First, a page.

It was around 5:00 am in my second year of residency in genetic training when I was called by the neonatal intensive care unit (NICU) team for a consult: a few-days-old infant with dysmorphic characteristics and minor respiratory distress was suspected of having a rare genetic syndrome. When I initially saw the infant, he was breathing room air, but within 4 weeks, he was intubated, swollen, and clinically deteriorating. The genetic assessments and subsequent workup did not result in a diagnosis, and the multidisciplinary team had no clue as to the etiology of the infant’s condition.
I was the resident on call, and along with the genetics team, made over 20 follow-up visits on him that resulted in no diagnosis. “He may not have a genetic disorder, but his physical traits and strange presentation seem like a rare condition,” the NICU fellow said, turning to me. “What other suggestions do you have?” Whenever I finished rounding on this infant, I would stand by his bedside for a few seconds, staring at him and contemplating his diagnosis. The NICU team was considering a do not resuscitate order. “He had a very short life, suffered, and now he is leaving,” I reasoned. His family is in emotional distress, and we, even with all our knowledge, seem unable to assist.
Since I was a mother of 2 (one infant, one 4-year-old) and wife of an anesthesia resident, my first year of residency was difficult. As an international graduate, I had to learn about the complexities of the health care system, cultural differences, and professional and communication skills. My first year was full of constructive criticism that shaped me into the person I am today. In my second year, in addition to the daily routine of balancing family and work, I had to improve my next in-training exam score.
That night I sat in bed, feeling fatigued and bored. “How many syndromes are in the book, and how many do I have to learn tonight?” I thought. Genetic syndromes are difficult to learn since they are rare and difficult to recall if not seen. As I was turning the pages and counting syndromes, a snapshot of a 6- to 8-year-old child looked familiar, so I paused to read the name—Costello syndrome. “He looks like the NICU baby!” I murmured as I turned back to that page. But Costello syndrome was not described as fatal. I quickly reviewed the chapter’s specifics, then checked the literature to determine if there was such a thing as a rare of the rare. I Googled “lethal Costello” and found 3 cases similar to the baby in our NICU. Each of those patients lived for about 3 months.
It was during this patient’s final days that we submitted a sample for genetic testing and verified the diagnosis: it was one of the rarest of the rare. This was a lesson about Costello syndrome that will live long in my memory. I saw him on his final day and I thought, “I’m sorry we didn’t have much to give. I’m sad to see you leave, and I want you to know that you taught me lessons.”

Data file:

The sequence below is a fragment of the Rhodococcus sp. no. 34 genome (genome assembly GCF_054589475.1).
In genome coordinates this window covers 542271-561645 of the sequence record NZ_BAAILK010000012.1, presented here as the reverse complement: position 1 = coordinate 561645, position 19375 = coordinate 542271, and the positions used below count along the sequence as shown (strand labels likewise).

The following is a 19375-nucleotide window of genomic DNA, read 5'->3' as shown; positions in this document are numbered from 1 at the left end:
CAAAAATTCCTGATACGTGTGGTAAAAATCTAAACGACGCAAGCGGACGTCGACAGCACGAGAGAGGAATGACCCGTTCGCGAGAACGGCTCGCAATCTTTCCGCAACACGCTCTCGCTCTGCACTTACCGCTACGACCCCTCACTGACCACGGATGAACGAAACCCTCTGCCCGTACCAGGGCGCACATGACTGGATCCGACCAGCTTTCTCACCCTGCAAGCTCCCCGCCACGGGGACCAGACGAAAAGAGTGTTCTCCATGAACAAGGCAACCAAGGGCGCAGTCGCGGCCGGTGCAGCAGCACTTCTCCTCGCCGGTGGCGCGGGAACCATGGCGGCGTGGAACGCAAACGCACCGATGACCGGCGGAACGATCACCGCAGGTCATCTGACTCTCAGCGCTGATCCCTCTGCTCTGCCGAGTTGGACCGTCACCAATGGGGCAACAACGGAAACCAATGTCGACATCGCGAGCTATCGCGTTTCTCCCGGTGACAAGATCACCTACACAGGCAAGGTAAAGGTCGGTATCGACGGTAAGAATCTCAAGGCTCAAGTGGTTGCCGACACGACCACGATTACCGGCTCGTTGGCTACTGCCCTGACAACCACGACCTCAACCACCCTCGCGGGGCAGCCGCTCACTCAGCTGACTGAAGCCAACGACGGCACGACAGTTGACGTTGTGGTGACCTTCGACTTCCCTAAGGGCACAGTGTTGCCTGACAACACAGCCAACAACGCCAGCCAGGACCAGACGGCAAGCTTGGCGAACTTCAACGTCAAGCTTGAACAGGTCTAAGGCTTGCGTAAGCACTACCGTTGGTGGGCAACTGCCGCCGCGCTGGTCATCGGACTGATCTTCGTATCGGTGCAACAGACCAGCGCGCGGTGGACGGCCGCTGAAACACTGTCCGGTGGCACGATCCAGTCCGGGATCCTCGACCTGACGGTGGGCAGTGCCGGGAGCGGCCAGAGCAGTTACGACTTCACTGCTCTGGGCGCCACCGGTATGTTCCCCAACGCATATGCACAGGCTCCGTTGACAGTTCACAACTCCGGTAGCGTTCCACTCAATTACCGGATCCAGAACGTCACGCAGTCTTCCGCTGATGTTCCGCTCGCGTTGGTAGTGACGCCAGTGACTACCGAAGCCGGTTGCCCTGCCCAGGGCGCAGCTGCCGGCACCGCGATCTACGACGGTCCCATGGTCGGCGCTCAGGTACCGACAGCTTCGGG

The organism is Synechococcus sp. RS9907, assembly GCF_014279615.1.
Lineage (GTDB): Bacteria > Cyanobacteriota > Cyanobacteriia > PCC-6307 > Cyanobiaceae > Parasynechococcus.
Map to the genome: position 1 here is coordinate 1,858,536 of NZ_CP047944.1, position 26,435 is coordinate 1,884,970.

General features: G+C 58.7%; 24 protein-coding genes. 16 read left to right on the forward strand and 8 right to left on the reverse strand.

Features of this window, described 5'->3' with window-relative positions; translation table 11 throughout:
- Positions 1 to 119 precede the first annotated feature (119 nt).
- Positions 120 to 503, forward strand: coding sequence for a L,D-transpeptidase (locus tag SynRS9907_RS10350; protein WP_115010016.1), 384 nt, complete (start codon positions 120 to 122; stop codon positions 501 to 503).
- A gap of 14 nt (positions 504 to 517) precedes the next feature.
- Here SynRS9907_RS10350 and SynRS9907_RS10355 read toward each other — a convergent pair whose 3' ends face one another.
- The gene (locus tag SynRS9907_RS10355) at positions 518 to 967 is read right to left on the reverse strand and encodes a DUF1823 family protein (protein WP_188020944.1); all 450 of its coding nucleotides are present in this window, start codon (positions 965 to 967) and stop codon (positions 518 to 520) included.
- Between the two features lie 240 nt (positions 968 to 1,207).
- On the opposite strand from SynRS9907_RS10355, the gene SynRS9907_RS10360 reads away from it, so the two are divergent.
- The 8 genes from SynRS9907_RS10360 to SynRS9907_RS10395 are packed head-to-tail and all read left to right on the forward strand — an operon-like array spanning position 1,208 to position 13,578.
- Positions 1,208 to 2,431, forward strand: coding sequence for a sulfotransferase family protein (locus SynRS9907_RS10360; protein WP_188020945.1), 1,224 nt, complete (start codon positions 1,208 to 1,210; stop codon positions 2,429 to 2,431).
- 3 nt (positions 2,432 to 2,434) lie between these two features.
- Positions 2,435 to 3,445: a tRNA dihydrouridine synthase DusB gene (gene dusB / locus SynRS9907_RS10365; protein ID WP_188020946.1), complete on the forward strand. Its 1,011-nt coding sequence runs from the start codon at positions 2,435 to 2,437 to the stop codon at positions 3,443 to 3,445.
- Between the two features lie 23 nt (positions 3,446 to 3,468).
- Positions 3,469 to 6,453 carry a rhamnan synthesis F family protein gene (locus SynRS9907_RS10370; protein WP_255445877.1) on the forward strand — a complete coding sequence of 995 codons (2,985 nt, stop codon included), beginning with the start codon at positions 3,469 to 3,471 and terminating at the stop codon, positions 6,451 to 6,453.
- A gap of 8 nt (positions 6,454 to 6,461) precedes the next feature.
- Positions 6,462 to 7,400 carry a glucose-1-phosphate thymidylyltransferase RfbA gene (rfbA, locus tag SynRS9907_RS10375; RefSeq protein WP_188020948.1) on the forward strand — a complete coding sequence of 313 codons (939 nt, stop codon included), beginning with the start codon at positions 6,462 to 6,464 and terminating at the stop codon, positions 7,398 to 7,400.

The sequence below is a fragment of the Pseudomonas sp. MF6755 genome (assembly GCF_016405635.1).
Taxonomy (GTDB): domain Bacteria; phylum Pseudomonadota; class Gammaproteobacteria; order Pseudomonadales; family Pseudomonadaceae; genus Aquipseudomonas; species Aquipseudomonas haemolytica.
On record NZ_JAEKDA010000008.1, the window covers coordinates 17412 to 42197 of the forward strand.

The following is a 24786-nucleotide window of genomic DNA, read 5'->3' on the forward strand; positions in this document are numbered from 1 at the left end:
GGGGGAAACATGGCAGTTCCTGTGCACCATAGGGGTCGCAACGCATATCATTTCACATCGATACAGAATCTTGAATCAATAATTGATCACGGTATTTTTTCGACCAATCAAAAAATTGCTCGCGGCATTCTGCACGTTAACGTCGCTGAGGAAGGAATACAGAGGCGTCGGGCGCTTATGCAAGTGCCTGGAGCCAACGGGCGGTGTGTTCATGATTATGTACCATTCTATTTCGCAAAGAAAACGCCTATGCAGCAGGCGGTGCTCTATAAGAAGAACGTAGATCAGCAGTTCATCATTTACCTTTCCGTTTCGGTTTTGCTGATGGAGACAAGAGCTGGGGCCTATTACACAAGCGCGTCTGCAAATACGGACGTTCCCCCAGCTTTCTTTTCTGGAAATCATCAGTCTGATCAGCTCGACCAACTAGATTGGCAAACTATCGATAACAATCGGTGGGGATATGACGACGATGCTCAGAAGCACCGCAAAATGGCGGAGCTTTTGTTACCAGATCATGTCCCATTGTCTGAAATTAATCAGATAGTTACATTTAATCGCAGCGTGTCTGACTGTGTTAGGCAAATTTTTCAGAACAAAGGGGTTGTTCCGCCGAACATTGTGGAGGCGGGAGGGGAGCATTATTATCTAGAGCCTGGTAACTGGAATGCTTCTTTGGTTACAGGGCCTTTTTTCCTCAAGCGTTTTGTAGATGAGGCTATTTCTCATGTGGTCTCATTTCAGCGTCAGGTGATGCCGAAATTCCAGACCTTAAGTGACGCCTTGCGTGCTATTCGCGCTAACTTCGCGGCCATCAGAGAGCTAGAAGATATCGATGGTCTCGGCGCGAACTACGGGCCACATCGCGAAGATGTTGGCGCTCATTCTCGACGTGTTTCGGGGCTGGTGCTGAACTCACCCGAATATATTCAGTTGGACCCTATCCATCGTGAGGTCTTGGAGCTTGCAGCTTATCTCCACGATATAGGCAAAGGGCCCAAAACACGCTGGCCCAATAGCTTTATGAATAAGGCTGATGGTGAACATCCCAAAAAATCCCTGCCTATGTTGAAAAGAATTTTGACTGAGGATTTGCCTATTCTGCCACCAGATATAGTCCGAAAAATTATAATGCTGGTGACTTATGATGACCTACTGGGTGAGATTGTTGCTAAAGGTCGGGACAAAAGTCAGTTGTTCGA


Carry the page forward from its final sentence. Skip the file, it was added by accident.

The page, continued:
There was no treatment for his diagnosis. He and others with this disease taught us a lifelong lesson that cannot be learned in a lecture. His case was presented at our genetic team conference, to our NICU team, and at a national meeting.
Every now and then, a patient will bring me new insights and knowledge, such as lessons on rare diseases that I would not have learned if I had not seen them in person. These rare patients are responsible for a significant portion of my medical genetic knowledge. They instilled in me the ability to be hyper-observant and detail oriented. Learning to become a physician entails far more than simply passing an exam.
In my current practice, I use a thorough approach to clinical diagnosis to ensure that each patient is given a diagnosis. I encourage students to rotate in genetics to gain experience with the unusual. I tell stories and advocate for the rare disease community. No patient, no matter how rare the condition, should go without an accurate diagnosis. My patients have altered my attitude, vision, and level of interest in the undiagnosed rare, and I am ready for the next mystery.
The author would like to acknowledge the WVUCTSI copyediting service supported by the National Institute of General Medical Sciences of the National Institutes of Health (NIH) under Award Number 5U54GM104942-05. The content is solely the responsibility of the author and does not necessarily represent the official views of the Health Resources and Services Administration, the U.S. Department of Health and Human Services, the U.S. Government, or the NIH.